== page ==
Thailand Files Complaints Against Facebook, Twitter As Online Dissent Grows

The complaints come as online expression pushes boundaries about what can and can’t be said in the Southeast Asian country.
thailand protest

A t-shirt stall labeled “Royalist Marketplace” seen at pro-democracy protests in Bangkok on Saturday, Sept.19. The name is from a Facebook page discussing the Thai monarchy that was taken down by Facebook after demands from the government. Photo supplied

For the first time Thailand has filed cybercrime complaints against social media giants Facebook and Twitter over their refusal to take down posts, as growing pro-democracy protests fuel unprecedented online discussion over taboo topics in the kingdom.

Thailand’s Ministry of Digital Economy and Society said on Thursday that he made the move after the two companies failed to comply with a 15-day deadline to implement content takedown orders.

“This is the first time we’re using the Computer Crime Act to take action against platforms for not complying with court orders,” the minister, named Puttipong Puttipong, told reporters.

“Unless the companies send their representatives to negotiate, police can bring criminal cases against them. But if they do, and acknowledge the wrongdoing, we can settle on fines.”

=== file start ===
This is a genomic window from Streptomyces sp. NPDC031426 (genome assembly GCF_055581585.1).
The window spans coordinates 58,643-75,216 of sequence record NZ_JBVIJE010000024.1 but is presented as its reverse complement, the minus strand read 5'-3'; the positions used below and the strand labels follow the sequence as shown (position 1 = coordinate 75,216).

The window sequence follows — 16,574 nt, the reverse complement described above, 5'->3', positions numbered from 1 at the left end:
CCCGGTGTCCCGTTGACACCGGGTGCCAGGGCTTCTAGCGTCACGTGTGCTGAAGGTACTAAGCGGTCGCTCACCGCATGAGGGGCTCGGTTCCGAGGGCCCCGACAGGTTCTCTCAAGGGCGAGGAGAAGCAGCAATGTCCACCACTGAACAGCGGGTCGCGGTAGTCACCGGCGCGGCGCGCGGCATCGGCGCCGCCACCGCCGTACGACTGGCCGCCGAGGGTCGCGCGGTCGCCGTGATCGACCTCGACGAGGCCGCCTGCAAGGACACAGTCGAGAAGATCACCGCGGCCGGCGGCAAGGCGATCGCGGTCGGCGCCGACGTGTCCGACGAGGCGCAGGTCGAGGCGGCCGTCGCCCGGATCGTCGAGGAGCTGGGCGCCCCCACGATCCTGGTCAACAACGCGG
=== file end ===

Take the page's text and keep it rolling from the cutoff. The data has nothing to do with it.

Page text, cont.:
Late last month Facebook did take down an anti-royalist page with more than a million followers after a demand from the government. But it said it would challenge such requests and work to protect the rights of internet users.

Punnakanta had previously called out YouTube and Google too but only Facebook and Twitter were mentioned Thursday. He did not answer calls seeking additional comment from VICE News. Facebook declined to comment, and Twitter did not respond to a request for comment.

The ministry also asked the police to prosecute five social media users who posted anti-monarchy content at the height of recent demonstrations.

The specific posts or the subject matter of the content was not specified. But the Computer Crime Act has been used to target critics of the country’s powerful monarchy, which is normally shielded by harsh lese-majeste laws punishable by up to 15 years in prison.

Criticism of the monarchy and the military-backed government aligned with it has mushroomed in recent weeks as a youth-led pro-democracy movement no longer tiptoes around the topic.

Also on Thursday protesters gathered outside Thailand’s parliament as lawmakers were expected to debate various reforms demanded by movement leaders.


Anthony Esguerra
Via Vice News

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